Understanding Evidence - Chapter 7 - Case Preparation and Presentation: A Guide for Arbitration Advocates and Arbitrators
Rocco M. Scanza and Jay E. Grenig both serve on the American Arbitration Association's labor panel.
Mr. Scanza is an Attorney, Arbitrator and Mediator of labor and employment disputes. He is also the Executive Director of Cornell University's Scheinman Institute on Conflict Resolution, where he teaches courses in workplace alternative dispute resolution. Mr. Scanza was formerly a national Vice President at the American Arbitration Association. He graduated from Queens College in New York City and Loyola Law School of Los Angeles. He lives and works in Ithaca, N.Y.
Mr. Grenig is a Professor of Law at Marquette University Law School. He has served as an arbitrator or mediator in over 2,000 labor and employment disputes. A member of the National Academy of Arbitrators, the American Law Institute, and the Order of the Coif, Mr. Grenig is also a fellow of the College of Labor and Employment Lawyers. He formerly chaired the Labor and Employment Law Section of the Association of American Law Schools and served as a consultant to the National Commission on Employment Policy. He has written or co-written numerous books and articles.
§ 7:01 GENERALLY
Both in preparing and in presenting and deciding arbitration cases, an understanding of the basic rules of evidence is important. Without an understanding of the rules of evidence, an advocate cannot determine what documents and witness testimony will be admissible and persuasive. An understanding of the rules is also in determining who has the burden of persuasion and the quantum of proof required.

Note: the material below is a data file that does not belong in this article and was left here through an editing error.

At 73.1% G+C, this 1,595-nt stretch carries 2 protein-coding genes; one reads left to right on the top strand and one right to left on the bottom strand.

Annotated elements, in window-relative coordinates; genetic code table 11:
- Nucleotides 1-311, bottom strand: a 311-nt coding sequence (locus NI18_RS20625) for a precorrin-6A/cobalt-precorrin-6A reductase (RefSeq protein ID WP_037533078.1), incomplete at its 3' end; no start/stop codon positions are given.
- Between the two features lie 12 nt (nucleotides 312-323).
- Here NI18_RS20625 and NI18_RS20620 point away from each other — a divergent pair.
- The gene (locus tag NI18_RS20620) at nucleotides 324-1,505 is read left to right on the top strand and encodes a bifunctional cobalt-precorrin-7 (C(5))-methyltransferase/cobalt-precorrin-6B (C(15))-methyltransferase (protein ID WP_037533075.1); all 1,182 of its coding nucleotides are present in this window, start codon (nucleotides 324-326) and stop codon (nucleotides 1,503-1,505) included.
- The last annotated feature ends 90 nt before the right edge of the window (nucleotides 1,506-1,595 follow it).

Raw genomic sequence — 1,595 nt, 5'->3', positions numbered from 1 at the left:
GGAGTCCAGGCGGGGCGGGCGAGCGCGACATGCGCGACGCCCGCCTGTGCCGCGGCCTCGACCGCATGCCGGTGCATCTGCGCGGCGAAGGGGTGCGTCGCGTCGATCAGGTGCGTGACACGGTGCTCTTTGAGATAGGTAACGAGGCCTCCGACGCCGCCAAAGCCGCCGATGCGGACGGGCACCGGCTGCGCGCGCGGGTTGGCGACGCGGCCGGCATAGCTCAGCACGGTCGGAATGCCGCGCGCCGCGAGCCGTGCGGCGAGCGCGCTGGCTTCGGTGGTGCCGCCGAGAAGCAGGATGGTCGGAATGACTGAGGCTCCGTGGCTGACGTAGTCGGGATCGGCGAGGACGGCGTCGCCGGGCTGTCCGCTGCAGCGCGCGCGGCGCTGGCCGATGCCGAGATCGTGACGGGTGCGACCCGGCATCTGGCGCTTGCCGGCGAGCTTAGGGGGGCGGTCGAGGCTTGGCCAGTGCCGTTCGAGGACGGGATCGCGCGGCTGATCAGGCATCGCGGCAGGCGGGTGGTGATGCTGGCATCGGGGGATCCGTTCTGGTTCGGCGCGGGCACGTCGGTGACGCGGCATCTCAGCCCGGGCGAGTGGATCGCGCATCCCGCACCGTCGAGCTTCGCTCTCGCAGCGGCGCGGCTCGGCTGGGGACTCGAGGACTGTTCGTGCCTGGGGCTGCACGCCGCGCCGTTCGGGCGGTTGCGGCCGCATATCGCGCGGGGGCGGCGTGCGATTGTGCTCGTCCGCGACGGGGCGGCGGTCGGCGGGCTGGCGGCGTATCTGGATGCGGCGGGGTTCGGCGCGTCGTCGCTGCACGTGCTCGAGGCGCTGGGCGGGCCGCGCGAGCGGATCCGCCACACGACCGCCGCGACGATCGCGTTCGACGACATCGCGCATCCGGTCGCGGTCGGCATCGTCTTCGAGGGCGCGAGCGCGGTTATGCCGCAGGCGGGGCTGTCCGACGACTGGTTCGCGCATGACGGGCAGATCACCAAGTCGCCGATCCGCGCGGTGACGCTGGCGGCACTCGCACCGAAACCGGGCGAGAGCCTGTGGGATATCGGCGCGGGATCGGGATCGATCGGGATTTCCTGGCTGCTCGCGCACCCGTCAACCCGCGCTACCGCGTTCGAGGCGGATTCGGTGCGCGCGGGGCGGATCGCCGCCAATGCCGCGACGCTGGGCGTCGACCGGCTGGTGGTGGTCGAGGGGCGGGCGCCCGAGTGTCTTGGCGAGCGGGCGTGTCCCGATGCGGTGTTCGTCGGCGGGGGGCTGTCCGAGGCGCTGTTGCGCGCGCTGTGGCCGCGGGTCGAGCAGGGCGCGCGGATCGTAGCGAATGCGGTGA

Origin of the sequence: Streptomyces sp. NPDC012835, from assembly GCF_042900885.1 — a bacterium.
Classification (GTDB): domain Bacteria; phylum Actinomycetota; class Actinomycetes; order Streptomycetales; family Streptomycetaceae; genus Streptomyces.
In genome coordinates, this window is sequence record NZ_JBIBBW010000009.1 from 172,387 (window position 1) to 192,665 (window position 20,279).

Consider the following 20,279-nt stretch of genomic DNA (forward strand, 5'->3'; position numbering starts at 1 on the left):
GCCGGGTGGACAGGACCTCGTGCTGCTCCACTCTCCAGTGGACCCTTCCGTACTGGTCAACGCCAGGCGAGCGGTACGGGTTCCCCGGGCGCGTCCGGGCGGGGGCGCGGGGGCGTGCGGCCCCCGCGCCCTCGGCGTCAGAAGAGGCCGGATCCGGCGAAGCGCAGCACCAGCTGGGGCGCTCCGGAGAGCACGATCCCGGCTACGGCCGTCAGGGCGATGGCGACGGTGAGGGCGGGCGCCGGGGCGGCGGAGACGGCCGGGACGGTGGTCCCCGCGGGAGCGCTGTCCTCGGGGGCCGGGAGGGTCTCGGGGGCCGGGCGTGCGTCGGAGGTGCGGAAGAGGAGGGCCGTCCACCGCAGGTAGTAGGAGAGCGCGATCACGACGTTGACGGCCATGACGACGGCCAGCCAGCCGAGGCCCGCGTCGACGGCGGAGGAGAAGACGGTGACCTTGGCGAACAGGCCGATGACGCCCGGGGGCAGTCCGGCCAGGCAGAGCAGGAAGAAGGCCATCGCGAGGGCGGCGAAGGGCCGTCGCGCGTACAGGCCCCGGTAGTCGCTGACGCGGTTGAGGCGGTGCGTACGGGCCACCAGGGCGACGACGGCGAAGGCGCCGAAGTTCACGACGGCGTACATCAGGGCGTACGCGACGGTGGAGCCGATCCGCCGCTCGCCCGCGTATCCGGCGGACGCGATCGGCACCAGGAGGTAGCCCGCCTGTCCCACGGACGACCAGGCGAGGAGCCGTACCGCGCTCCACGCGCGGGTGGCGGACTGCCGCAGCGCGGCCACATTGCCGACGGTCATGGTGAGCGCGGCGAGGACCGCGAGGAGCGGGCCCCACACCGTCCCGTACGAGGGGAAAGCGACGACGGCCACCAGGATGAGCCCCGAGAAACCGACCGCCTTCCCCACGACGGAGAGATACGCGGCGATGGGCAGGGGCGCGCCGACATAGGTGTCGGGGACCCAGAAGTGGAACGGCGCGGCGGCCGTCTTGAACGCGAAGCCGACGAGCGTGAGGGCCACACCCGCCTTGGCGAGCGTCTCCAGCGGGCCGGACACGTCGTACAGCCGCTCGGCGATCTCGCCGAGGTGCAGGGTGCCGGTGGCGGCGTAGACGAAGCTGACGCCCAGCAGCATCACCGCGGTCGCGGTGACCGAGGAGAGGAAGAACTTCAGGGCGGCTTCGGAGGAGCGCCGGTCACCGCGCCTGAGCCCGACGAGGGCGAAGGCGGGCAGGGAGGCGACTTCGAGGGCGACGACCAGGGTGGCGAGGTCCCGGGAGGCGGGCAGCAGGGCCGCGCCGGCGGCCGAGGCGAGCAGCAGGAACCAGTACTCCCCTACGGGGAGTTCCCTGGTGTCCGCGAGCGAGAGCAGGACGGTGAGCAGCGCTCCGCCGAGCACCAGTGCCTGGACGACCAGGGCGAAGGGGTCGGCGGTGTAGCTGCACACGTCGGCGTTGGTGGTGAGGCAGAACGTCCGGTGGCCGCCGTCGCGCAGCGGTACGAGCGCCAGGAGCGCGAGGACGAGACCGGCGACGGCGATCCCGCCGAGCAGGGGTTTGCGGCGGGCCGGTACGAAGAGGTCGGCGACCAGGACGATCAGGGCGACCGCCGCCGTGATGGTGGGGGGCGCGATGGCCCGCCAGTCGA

It is often said that the formal rules of evidence do not apply in arbitration.1 For example, Rule 28 of the American Arbitration Association’s Labor Arbitration Rules states: “The arbitrator shall be the judge of the relevance and materiality of the evidence offered and conformity to legal rules of evidence shall not be necessary.”2
This principle recognizes that many of the technical and legal rules of evidence were originally developed to protect juries from prejudicial or unreliable evidence.3 If a judge admits evidence that a jury should not have heard of seen, the verdict may be overturned. When a judge hears a case without a jury, the judge frequently will not strictly apply the rules of evidence. The possibility exists that the judge’s decision will be reversed because the judge admitted evidence that should not have been admitted. However, the exclusion of evidence that should have been admitted may result in reversal.
For the same reasons, the formal rules of evidence are not strictly applied in arbitration. The liberal application of the rules also recognizes there is a value in arbitration to admitting more evidence than is technically admissible in court so the parties can explain how they feel. It is not uncommon for a party to feel dissatisfaction with the hearing process—regardless of the outcome—where the party believes the party was not given a full opportunity to tell the party’s side of the story.